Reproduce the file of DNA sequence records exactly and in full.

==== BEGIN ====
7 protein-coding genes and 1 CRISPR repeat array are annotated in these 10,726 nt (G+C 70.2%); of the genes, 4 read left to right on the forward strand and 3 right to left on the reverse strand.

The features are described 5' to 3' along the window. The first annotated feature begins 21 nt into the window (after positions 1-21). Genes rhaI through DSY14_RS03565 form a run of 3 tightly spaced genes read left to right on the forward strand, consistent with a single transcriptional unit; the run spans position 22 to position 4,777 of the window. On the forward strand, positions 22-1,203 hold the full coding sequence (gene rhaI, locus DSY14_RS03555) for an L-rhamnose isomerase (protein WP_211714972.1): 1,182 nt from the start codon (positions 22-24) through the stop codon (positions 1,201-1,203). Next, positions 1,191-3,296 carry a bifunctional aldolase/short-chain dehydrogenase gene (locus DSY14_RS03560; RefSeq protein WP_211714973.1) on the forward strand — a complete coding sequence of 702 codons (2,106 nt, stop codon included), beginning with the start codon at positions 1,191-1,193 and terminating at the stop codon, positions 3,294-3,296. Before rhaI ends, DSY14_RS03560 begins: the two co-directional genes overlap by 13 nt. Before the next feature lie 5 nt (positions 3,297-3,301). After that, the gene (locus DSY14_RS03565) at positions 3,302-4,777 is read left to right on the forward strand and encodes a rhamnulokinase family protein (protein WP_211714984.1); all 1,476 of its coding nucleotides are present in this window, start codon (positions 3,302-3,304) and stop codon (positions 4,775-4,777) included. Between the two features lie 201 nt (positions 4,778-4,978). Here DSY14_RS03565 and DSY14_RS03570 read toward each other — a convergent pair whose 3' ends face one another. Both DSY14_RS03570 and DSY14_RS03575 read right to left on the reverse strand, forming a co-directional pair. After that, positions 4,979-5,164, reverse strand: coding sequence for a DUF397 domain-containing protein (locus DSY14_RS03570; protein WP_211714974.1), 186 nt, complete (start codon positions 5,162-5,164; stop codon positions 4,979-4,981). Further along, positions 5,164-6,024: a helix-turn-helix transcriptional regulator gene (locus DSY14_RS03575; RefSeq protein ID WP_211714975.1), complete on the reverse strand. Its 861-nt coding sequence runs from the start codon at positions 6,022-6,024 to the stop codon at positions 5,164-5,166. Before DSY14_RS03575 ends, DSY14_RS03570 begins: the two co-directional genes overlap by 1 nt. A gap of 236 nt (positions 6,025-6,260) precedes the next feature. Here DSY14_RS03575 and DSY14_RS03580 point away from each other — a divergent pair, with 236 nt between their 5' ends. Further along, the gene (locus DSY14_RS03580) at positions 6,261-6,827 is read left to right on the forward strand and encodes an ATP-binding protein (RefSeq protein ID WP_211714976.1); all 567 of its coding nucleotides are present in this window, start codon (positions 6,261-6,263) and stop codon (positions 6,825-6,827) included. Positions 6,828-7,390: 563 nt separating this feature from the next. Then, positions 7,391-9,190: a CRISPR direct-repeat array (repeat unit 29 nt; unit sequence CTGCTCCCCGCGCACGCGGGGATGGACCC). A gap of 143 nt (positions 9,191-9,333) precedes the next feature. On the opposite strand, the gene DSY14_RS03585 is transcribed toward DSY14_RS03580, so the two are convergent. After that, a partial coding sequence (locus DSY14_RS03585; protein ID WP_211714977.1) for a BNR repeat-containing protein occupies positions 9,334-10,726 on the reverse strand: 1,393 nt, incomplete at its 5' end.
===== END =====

7 protein-coding genes and 1 CRISPR repeat array are annotated in these 10,726 nt (G+C 70.2%); of the genes, 4 read left to right on the forward strand and 3 right to left on the reverse strand.

The features are described 5' to 3' along the window. The first annotated feature begins 21 nt into the window (after positions 1-21). Genes rhaI through DSY14_RS03565 form a run of 3 tightly spaced genes read left to right on the forward strand, consistent with a single transcriptional unit; the run spans position 22 to position 4,777 of the window. On the forward strand, positions 22-1,203 hold the full coding sequence (gene rhaI, locus DSY14_RS03555) for an L-rhamnose isomerase (protein WP_211714972.1): 1,182 nt from the start codon (positions 22-24) through the stop codon (positions 1,201-1,203). Next, positions 1,191-3,296 carry a bifunctional aldolase/short-chain dehydrogenase gene (locus DSY14_RS03560; RefSeq protein WP_211714973.1) on the forward strand — a complete coding sequence of 702 codons (2,106 nt, stop codon included), beginning with the start codon at positions 1,191-1,193 and terminating at the stop codon, positions 3,294-3,296. Before rhaI ends, DSY14_RS03560 begins: the two co-directional genes overlap by 13 nt. Before the next feature lie 5 nt (positions 3,297-3,301). After that, the gene (locus DSY14_RS03565) at positions 3,302-4,777 is read left to right on the forward strand and encodes a rhamnulokinase family protein (protein WP_211714984.1); all 1,476 of its coding nucleotides are present in this window, start codon (positions 3,302-3,304) and stop codon (positions 4,775-4,777) included. Between the two features lie 201 nt (positions 4,778-4,978). Here DSY14_RS03565 and DSY14_RS03570 read toward each other — a convergent pair whose 3' ends face one another. Both DSY14_RS03570 and DSY14_RS03575 read right to left on the reverse strand, forming a co-directional pair. After that, positions 4,979-5,164, reverse strand: coding sequence for a DUF397 domain-containing protein (locus DSY14_RS03570; protein WP_211714974.1), 186 nt, complete (start codon positions 5,162-5,164; stop codon positions 4,979-4,981). Further along, positions 5,164-6,024: a helix-turn-helix transcriptional regulator gene (locus DSY14_RS03575; RefSeq protein ID WP_211714975.1), complete on the reverse strand. Its 861-nt coding sequence runs from the start codon at positions 6,022-6,024 to the stop codon at positions 5,164-5,166. Before DSY14_RS03575 ends, DSY14_RS03570 begins: the two co-directional genes overlap by 1 nt. A gap of 236 nt (positions 6,025-6,260) precedes the next feature. Here DSY14_RS03575 and DSY14_RS03580 point away from each other — a divergent pair, with 236 nt between their 5' ends. Further along, the gene (locus DSY14_RS03580) at positions 6,261-6,827 is read left to right on the forward strand and encodes an ATP-binding protein (RefSeq protein ID WP_211714976.1); all 567 of its coding nucleotides are present in this window, start codon (positions 6,261-6,263) and stop codon (positions 6,825-6,827) included. Positions 6,828-7,390: 563 nt separating this feature from the next. Then, positions 7,391-9,190: a CRISPR direct-repeat array (repeat unit 29 nt; unit sequence CTGCTCCCCGCGCACGCGGGGATGGACCC). A gap of 143 nt (positions 9,191-9,333) precedes the next feature. On the opposite strand, the gene DSY14_RS03585 is transcribed toward DSY14_RS03580, so the two are convergent. After that, a partial coding sequence (locus DSY14_RS03585; protein ID WP_211714977.1) for a BNR repeat-containing protein occupies positions 9,334-10,726 on the reverse strand: 1,393 nt, incomplete at its 5' end.